Psycholinguistics and experimental design

15 credits

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The capacity for language is a central feature of human cognition. Language allows us to communicate with eachother, accumulate knowledge and structure our thoughts. To understand the intricate structure of language we need to decompose our language skills into basic building blocks and operations. These building blocks include the knowledge we acquire about a language when we grow up, but also the knowledge we get when learning a second language (or third or fourth). We acquire knowledge about sound patterns, the meaning of lexical items and their syntactic features (see course 4en016 for details on syntax). But language also involves the processes of how to retrieve information about e.g. meaning, how to generate larger structures from elementary building block as in building words or sentences, and building sentence level and disocurse level meaning.

In psycholinguistics we investigate what this knowlege and these processes are, how they are structured and put to use, and in what way context and discourse influence them.

In this course students develop a thorough understanding of modern psycholinguistic theories and methods related to current research in cognitive science and neuroscience. Among other things, we look at the perception and production of speech sounds, words, and sentences. We learn about different approaches to how the mental lexicon is structured and accessed, how words are combined and structures are parsed and understood. We study theories about speaker and hearer involvement in discourse and communicative contexts. We learn about how children acquire language and what we know about multilingualism from a psycholinguistic perspective.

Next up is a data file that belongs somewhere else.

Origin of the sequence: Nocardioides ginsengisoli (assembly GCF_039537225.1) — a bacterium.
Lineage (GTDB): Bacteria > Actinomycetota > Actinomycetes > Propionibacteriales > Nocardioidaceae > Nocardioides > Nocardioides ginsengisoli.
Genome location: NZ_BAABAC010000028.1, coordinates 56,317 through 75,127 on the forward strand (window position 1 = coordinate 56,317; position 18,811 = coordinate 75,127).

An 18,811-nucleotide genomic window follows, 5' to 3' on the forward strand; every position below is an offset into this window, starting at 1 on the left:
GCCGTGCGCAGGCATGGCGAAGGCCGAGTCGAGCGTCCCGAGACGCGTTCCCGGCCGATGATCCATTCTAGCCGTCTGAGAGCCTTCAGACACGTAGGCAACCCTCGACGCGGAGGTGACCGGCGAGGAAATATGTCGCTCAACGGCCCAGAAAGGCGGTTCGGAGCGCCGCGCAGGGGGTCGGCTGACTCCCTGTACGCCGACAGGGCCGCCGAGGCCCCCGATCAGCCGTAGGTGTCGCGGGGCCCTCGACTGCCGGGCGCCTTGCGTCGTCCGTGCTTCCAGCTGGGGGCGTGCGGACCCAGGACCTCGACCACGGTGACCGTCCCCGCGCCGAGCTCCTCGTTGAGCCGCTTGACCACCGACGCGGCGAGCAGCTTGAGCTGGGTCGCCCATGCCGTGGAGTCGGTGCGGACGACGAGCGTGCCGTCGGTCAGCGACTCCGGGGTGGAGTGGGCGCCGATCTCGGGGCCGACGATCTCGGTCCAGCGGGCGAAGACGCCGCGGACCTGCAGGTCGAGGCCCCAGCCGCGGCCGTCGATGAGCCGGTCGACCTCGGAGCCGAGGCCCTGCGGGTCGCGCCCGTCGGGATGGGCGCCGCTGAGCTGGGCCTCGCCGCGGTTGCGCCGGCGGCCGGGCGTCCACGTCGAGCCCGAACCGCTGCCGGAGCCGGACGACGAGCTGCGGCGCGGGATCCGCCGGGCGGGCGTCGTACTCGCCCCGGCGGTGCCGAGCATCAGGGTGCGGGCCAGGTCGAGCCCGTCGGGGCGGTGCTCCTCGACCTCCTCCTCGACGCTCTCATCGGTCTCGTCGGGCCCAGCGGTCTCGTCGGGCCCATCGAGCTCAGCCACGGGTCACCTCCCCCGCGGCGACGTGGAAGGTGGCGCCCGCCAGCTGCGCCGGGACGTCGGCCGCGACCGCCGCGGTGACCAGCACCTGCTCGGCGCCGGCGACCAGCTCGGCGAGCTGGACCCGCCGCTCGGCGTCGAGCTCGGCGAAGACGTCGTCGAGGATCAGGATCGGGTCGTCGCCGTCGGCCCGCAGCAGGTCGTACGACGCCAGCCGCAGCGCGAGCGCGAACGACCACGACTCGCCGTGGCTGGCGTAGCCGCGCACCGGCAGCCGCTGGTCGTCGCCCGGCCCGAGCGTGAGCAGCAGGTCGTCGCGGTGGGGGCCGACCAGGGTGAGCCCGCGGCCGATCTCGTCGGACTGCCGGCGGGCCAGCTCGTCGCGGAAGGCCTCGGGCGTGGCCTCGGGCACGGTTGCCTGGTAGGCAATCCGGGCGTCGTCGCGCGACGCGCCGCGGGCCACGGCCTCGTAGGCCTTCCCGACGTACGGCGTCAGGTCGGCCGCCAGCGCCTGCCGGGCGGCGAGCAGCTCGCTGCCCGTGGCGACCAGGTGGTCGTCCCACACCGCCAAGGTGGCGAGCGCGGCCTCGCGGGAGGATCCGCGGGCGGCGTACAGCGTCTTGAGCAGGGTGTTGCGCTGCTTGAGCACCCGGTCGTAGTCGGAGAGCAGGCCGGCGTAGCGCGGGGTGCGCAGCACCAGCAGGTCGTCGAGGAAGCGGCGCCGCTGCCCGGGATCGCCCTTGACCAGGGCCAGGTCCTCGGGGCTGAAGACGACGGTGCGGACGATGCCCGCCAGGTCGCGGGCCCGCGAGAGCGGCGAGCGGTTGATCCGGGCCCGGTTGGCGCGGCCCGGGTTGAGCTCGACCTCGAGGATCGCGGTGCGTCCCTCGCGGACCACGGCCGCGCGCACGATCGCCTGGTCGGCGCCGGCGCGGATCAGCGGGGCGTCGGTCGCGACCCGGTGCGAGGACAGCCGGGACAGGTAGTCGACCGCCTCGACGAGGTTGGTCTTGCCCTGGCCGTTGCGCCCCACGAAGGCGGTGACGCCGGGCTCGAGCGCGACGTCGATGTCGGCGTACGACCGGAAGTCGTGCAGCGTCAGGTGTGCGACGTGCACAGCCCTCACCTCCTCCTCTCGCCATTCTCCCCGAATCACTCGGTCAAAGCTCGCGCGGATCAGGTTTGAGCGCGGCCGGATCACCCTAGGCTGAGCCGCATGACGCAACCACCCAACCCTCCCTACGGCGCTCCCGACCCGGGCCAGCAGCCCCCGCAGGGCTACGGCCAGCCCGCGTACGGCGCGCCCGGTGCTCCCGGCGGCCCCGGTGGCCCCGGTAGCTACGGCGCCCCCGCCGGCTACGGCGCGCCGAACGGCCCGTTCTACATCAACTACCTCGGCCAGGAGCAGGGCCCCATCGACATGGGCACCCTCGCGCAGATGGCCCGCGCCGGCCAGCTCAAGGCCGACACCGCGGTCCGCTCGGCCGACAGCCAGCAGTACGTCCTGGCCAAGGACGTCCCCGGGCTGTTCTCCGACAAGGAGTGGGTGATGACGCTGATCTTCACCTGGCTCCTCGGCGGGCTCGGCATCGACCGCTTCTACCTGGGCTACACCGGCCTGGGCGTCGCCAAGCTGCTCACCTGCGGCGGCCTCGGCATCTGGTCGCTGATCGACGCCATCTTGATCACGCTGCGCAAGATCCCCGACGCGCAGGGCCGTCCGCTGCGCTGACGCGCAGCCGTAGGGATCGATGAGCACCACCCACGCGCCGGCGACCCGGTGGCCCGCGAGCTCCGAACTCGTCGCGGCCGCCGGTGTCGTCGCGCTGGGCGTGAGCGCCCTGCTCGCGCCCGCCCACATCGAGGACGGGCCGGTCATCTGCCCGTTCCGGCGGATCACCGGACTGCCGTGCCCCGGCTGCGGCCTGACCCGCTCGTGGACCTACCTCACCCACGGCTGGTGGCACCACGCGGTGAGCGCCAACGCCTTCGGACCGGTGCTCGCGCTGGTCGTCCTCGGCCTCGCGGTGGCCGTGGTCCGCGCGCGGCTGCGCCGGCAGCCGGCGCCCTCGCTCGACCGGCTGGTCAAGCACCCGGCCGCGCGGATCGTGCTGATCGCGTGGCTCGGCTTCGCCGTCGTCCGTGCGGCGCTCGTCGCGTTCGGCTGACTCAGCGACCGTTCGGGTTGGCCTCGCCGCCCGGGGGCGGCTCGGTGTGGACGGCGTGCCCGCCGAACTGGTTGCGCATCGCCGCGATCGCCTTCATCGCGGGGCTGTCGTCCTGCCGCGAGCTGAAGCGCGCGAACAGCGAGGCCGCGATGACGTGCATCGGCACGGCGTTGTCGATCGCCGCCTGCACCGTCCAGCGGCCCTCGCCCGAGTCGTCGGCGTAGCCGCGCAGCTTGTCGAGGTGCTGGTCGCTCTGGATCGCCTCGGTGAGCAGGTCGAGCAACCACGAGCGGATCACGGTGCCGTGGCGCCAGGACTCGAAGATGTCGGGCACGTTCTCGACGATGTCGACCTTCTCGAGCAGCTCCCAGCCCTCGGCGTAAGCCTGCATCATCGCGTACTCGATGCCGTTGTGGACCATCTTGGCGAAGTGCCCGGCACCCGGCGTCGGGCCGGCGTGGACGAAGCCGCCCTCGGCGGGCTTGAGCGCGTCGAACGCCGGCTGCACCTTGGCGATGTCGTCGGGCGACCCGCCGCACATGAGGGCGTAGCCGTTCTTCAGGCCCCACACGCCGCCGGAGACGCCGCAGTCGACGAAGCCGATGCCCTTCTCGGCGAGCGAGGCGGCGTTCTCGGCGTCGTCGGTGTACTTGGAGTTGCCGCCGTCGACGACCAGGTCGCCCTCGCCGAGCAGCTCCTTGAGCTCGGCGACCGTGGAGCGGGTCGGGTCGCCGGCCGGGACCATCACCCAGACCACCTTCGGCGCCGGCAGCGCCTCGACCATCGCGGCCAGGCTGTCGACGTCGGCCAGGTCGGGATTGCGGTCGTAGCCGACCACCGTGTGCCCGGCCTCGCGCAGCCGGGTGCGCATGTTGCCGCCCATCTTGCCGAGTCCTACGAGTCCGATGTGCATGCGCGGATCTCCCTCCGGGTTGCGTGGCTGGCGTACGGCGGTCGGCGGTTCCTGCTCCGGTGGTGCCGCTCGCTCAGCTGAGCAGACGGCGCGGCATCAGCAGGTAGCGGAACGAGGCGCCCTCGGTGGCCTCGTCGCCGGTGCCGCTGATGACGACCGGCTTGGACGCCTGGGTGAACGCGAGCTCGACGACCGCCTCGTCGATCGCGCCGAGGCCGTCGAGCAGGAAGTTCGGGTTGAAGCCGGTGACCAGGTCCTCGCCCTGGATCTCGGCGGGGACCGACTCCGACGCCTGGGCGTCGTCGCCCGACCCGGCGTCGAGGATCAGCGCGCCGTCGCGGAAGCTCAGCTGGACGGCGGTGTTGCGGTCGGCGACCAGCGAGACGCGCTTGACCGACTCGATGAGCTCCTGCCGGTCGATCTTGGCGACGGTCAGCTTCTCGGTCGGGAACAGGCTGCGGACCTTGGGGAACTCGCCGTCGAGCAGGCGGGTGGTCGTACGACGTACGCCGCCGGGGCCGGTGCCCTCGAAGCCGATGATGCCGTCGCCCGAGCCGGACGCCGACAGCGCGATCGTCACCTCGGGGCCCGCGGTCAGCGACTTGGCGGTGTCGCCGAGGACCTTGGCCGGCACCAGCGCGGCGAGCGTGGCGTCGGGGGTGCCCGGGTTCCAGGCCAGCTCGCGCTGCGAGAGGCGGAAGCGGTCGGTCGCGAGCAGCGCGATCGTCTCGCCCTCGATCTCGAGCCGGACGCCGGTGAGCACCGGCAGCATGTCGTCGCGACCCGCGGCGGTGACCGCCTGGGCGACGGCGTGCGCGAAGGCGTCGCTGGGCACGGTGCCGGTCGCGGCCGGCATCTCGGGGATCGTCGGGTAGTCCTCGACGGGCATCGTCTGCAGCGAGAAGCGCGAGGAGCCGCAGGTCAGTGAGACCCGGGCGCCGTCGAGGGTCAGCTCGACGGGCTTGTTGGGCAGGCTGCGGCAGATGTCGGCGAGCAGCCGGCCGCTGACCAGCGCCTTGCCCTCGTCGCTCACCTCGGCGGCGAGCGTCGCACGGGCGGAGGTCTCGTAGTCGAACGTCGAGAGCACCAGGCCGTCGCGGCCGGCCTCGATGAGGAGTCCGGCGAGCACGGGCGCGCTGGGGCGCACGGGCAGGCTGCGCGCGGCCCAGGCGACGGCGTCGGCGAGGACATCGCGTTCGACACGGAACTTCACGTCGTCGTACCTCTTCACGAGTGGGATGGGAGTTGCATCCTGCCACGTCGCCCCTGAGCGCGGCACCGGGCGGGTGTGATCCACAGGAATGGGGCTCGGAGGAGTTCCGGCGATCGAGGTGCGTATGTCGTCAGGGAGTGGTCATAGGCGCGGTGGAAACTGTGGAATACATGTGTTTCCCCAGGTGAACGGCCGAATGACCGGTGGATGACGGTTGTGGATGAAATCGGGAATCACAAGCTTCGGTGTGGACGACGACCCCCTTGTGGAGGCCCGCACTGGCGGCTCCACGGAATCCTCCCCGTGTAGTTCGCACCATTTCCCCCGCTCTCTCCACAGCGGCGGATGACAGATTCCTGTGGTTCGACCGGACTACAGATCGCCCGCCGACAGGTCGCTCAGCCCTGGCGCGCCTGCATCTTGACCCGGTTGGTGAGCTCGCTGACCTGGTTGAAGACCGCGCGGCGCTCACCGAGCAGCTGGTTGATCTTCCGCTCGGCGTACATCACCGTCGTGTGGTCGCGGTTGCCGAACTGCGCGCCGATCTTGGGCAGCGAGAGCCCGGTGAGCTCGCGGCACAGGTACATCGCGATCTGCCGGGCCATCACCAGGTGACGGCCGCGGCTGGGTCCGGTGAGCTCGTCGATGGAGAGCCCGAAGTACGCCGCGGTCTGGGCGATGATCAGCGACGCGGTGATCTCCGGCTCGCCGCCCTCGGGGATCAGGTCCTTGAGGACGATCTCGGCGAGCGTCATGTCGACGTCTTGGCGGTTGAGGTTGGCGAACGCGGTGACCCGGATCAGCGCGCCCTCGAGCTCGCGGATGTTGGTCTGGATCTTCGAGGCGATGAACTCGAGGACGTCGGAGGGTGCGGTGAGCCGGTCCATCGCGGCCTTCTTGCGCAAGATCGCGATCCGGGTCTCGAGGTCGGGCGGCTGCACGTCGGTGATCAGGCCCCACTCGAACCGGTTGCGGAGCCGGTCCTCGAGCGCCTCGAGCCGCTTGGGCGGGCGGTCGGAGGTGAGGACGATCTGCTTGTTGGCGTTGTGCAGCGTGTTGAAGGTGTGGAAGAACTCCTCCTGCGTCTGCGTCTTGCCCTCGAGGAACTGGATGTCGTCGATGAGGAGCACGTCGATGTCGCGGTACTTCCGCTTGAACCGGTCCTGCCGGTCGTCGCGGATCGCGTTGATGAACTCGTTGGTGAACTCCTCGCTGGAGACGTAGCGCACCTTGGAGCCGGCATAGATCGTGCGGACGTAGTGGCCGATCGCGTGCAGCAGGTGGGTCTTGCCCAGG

Moreover, we explore a number of different experimental methods and how psycholinguistic research questions are formulated and answered through these methods.


To study on a distance education will give you different opportunities than on-campus teaching. It means that, to a large extent, you will be able to plan your studies yourself, both in terms of time and place.

However, keep in mind that most distance education includes a number of compulsory digital lectures and digital seminars during the weekdays. Some distance education also include compulsory get-togethers, for which you will have to travel to Växjö or Kalmar.

There are a number of different ways to be a distance student, the common denominator being that a large part of your study work is carried out on the web. You communicate with the teacher and your fellow students using a learning platform with discussion forums, group work, recorded lectures or video meetings using a web cam.

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